With practice facilities closed throughout the NBA, preparation for the 2020 NBA Draft looks much different than what teams are accustomed to.
Per the Boston Globe’s Adam Himmelsbach, one office in the Boston Celtics’ Auerbach Center has remained open, belonging to president of basketball operations Danny Ainge.
There, Ainge has been getting ready for a draft that was initially scheduled for June 25. Now, that’s all up in the air, as the coronavirus complicates yet another aspect of the league.
Despite all the challenges the scouting staff is facing, the Celtics feel good about where they stand.
“If we had to draft this week, we’d have a good sense of all the guys,” assistant general manager Mike Zarren told the Globe. “But the more time you can spend studying, the more you learn.
“Draft prep 30 years ago would have been exceedingly difficult in these circumstances. But right now, it’s not that hard. We can still watch every possession that a guy played with two clicks of a mouse from anywhere we are.”
March Madness would still be taking place this week had the NCAA not canceled the tournament, so the Celtics staff has time on their side to go down rabbit holes of prospect mixtapes.
“I’m spending more time watching film than ever before,” director of scouting Dave Lewin said. “During the course of the season, it’s like drinking from a fire hose. The games are coming fast and furious and you’re never going to be able to watch all of them. So there’s a significant reservoir of games that I hadn’t watched yet.”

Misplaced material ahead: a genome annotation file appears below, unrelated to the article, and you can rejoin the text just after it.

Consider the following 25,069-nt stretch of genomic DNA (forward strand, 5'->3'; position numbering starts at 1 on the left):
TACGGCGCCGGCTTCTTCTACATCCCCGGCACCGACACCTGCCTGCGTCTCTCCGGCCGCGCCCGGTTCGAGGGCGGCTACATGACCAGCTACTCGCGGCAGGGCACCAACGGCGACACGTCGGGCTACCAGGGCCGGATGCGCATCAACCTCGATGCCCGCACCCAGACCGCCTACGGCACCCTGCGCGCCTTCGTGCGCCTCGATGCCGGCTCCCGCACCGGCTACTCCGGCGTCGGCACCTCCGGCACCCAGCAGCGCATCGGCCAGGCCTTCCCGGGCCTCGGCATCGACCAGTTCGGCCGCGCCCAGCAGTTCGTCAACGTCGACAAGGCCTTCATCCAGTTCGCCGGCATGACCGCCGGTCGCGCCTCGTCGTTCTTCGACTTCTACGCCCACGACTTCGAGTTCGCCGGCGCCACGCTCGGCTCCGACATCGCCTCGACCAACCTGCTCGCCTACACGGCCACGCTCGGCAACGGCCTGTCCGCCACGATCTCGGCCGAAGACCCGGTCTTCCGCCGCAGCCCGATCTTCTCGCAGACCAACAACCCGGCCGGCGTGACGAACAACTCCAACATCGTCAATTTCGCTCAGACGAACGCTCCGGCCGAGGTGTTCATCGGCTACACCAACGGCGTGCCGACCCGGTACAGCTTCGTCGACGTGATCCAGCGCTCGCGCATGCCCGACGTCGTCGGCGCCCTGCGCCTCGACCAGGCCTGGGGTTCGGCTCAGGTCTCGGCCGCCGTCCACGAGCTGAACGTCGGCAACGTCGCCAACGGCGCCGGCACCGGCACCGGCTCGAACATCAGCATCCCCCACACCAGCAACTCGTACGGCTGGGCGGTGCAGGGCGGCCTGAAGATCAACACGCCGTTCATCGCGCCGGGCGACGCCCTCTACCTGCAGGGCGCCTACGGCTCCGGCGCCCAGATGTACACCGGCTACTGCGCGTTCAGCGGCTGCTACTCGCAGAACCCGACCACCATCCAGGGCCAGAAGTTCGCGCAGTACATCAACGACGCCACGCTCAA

Austin Ainge, son of Danny and Boston’s director of player personnel, is even finding himself studying film he typically wouldn’t touch.
“You dive deeper and deeper into more obscure film, because there’s no new film coming in,” Austin Ainge said. “I found myself watching some high school clips of kids on YouTube that I normally wouldn’t really focus on.”
Still, that doesn’t replace getting to watch these prospects live.
“I’ve got a long to-do list that probably isn’t as interesting or as fun as traveling around to the McDonald’s All-American Game or the Nike Hoop Summit or the draft combine,” Lewin said. “Or not as fun as getting these guys in our gym and conducting workouts. All that stuff I really enjoy, but it may be every bit as valuable just to really focus in on the film and the calls. It’s back to basics.”
There’s not quite yet an answer for the biggest challenge teams are facing in the process, which is the medical evaluations of players, as clubs usually send their own doctors to the NBA Combine in May. Ideally, the Celtics would also get to meet their picks in person to gauge their size and athleticism, but can get by with virtual, sit-down interviews.
“I’d say the hardest thing is that this is our favorite time of the year,” Austin Ainge said. “We push through to get to the NCAA Tournament and NBA playoffs, and then draft workouts are a lot of fun for us, where we can see these kids and talk with them and get to know them. These few months are usually our most fun as a scouting staff.”
This year, Boston has its own first-round selections, in addition to receiving the Milwaukee Bucks’ first-round pick (top-7 protected) and the Memphis Grizzlies first-round pick (top-6 protected).